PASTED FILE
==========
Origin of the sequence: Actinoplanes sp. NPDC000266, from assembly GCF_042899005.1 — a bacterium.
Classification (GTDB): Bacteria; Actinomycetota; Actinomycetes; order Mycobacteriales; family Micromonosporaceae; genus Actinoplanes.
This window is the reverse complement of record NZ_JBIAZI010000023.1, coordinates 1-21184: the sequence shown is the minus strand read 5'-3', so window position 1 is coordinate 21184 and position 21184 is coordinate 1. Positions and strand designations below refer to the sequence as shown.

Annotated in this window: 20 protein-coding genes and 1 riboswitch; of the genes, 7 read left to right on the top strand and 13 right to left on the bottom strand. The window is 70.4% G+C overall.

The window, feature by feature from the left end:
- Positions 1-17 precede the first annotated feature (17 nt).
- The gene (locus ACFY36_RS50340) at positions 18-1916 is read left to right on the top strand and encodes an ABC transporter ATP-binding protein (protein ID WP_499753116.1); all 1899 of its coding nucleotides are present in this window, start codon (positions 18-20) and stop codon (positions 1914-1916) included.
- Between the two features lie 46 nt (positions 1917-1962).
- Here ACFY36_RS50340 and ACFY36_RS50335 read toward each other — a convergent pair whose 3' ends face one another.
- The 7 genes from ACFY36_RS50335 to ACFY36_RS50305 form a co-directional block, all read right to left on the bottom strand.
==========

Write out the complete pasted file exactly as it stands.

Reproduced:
Origin of the sequence: Actinoplanes sp. NPDC000266, from assembly GCF_042899005.1 — a bacterium.
Classification (GTDB): Bacteria; Actinomycetota; Actinomycetes; order Mycobacteriales; family Micromonosporaceae; genus Actinoplanes.
This window is the reverse complement of record NZ_JBIAZI010000023.1, coordinates 1-21184: the sequence shown is the minus strand read 5'-3', so window position 1 is coordinate 21184 and position 21184 is coordinate 1. Positions and strand designations below refer to the sequence as shown.

Annotated in this window: 20 protein-coding genes and 1 riboswitch; of the genes, 7 read left to right on the top strand and 13 right to left on the bottom strand. The window is 70.4% G+C overall.

The window, feature by feature from the left end:
- Positions 1-17 precede the first annotated feature (17 nt).
- The gene (locus ACFY36_RS50340) at positions 18-1916 is read left to right on the top strand and encodes an ABC transporter ATP-binding protein (protein ID WP_499753116.1); all 1899 of its coding nucleotides are present in this window, start codon (positions 18-20) and stop codon (positions 1914-1916) included.
- Between the two features lie 46 nt (positions 1917-1962).
- Here ACFY36_RS50340 and ACFY36_RS50335 read toward each other — a convergent pair whose 3' ends face one another.
- The 7 genes from ACFY36_RS50335 to ACFY36_RS50305 form a co-directional block, all read right to left on the bottom strand.